US Department of Justice investigates cyber breach of federal court filing system

WASHINGTON, July 28 (Reuters) – The U.S. Justice Department is investigating a cyber breach involving the Federal Court’s case management system, the department’s top national security attorney told lawmakers on Thursday.

Matt Olsen, head of the Justice Department’s National Security Division, alluded to the threat of cyberattacks by foreign nations when he told the U.S. House of Representatives Judiciary Committee that the incident was a ” important concern”.

Olsen made the remarks in response to questions from Rep. Jerrold Nadler, the panel’s Democratic chair, who said “three hostile foreign actors” had attacked the courts’ filing system.

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Nadler said the committee only learned in March of the “surprising scale and scope” of the breach. Olsen said the Justice Department is working closely with federal justice across the country to resolve the issue.

“While I cannot speak directly to the nature of the ongoing investigation into the type of threats you mentioned regarding efforts to compromise public court records, it is of course a significant concern for us given of the nature of the information that is often held by the courts,” Olsen said.

Olsen did not comment on who was behind the attack, but he noted that his division generally focused on the risk of cyberattacks by foreign countries like China, Russia, Iran and North Korea.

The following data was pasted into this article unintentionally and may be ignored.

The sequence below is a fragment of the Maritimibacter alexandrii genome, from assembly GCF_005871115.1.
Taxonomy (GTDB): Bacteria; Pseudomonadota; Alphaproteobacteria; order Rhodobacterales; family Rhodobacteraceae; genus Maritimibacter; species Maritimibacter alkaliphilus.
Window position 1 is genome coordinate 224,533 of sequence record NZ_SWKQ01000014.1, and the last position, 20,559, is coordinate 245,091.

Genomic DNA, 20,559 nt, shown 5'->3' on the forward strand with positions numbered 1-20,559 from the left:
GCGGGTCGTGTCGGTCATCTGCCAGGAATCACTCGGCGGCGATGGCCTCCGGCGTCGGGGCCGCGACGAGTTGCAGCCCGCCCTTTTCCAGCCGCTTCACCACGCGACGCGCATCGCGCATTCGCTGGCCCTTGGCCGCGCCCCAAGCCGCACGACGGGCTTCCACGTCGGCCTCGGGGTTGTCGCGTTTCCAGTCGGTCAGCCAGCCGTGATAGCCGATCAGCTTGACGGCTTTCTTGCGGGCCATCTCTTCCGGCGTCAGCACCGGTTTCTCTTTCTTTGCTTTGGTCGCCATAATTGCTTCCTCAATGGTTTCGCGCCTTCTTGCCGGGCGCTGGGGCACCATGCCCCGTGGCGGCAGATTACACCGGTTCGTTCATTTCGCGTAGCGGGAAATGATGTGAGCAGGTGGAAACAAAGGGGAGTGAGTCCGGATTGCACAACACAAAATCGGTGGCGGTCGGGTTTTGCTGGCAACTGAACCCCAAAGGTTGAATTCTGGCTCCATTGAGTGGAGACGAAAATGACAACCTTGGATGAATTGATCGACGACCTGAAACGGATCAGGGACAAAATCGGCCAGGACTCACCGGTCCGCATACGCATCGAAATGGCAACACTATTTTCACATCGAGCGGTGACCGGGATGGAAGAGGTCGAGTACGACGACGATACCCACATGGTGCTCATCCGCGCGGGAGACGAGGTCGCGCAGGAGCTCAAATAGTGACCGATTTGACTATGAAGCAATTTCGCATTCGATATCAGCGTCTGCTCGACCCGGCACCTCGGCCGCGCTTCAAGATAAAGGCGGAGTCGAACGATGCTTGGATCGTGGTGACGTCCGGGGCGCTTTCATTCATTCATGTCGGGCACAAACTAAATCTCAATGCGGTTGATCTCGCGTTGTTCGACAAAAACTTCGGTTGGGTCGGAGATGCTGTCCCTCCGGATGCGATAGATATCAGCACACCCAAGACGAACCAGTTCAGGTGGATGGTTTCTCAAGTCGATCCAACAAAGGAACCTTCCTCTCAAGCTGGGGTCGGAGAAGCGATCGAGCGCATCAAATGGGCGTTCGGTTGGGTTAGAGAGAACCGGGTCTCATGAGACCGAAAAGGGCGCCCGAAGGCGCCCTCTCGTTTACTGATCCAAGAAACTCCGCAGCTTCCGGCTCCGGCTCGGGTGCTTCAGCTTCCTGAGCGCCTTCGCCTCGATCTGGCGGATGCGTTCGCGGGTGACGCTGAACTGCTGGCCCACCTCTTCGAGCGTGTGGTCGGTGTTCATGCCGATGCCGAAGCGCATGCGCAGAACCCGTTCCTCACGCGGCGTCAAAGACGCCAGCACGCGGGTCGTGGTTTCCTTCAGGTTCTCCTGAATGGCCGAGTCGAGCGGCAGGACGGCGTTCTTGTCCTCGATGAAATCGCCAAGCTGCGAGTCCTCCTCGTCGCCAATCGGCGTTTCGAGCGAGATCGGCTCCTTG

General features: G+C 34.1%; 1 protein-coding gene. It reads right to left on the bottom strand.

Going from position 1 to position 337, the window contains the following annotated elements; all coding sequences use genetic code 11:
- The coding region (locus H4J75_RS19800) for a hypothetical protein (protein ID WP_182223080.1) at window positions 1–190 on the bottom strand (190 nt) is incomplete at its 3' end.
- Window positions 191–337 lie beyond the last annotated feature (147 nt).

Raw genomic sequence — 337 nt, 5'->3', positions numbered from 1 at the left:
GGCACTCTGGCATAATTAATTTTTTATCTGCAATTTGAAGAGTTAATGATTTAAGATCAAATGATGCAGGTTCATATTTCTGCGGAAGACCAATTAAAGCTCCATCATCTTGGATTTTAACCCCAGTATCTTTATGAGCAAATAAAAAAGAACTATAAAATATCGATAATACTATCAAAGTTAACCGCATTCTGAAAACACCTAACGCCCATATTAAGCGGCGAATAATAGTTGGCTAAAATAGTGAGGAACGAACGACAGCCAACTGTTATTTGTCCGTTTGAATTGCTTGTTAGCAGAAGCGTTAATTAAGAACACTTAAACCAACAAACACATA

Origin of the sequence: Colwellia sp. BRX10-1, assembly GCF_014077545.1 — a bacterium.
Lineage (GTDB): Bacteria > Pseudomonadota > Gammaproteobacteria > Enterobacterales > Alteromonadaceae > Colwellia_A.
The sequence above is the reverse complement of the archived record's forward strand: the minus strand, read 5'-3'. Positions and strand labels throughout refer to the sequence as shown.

The US Courts Administrative Office said in January 2021 that it was adding new security procedures to protect confidential or sealed records following an apparent compromise of its electronic case management and filing system.

The Administrative Bureau, the administrative arm of the judiciary, in a statement released Thursday, called cybersecurity a high priority and said it had taken “significant steps to protect our systems and the sensitive information they contain.”

Further details could not immediately be determined. A Department of Justice spokesperson said the department, as a general policy, neither confirms nor denies the existence of specific investigations.

Federal justice has been working to modernize its electronic case management and filing system and related online portal known as PACER, which is used to access records, citing the risk of cyberattacks on the aging electronic system .

“We are vulnerable,” U.S. Circuit Judge Amy St. Eve said during a House committee hearing in May on the judiciary budget request.

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Reporting by Sarah N. Lynch and Nate Raymond Editing by Bernadette Baum and Leslie Adler

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